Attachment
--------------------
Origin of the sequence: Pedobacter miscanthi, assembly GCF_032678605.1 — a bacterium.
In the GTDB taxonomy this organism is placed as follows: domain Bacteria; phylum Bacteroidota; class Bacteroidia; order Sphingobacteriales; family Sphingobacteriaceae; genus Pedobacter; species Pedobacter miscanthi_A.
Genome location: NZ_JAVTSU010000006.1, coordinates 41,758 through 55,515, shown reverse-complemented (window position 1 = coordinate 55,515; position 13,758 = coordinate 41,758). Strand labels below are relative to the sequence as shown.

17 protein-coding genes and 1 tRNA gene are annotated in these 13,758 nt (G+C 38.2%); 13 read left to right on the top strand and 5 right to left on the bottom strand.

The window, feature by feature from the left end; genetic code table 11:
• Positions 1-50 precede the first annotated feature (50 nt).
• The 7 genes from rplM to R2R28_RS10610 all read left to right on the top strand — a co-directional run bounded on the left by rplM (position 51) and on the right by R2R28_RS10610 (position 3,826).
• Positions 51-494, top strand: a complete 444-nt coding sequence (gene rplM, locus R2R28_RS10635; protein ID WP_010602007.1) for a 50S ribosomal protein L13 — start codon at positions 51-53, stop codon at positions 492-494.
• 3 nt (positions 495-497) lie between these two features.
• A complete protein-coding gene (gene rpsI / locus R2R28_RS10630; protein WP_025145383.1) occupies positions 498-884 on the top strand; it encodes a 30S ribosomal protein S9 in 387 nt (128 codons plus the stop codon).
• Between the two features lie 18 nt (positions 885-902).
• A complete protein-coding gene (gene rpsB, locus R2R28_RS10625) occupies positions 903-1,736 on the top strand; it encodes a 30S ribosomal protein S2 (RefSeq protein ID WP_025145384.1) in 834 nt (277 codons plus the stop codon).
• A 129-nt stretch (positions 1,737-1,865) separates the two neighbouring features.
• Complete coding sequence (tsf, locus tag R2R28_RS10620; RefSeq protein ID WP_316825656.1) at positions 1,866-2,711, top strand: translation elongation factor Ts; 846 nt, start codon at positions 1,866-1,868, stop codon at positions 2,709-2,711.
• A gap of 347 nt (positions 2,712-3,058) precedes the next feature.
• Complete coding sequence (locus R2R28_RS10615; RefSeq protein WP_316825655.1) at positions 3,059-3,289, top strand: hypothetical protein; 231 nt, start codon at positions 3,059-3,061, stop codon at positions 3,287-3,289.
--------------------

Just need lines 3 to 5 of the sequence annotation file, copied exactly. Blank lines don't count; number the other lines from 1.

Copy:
Genome location: NZ_JAVTSU010000006.1, coordinates 41,758 through 55,515, shown reverse-complemented (window position 1 = coordinate 55,515; position 13,758 = coordinate 41,758). Strand labels below are relative to the sequence as shown.

17 protein-coding genes and 1 tRNA gene are annotated in these 13,758 nt (G+C 38.2%); 13 read left to right on the top strand and 5 right to left on the bottom strand.

The window, feature by feature from the left end; genetic code table 11: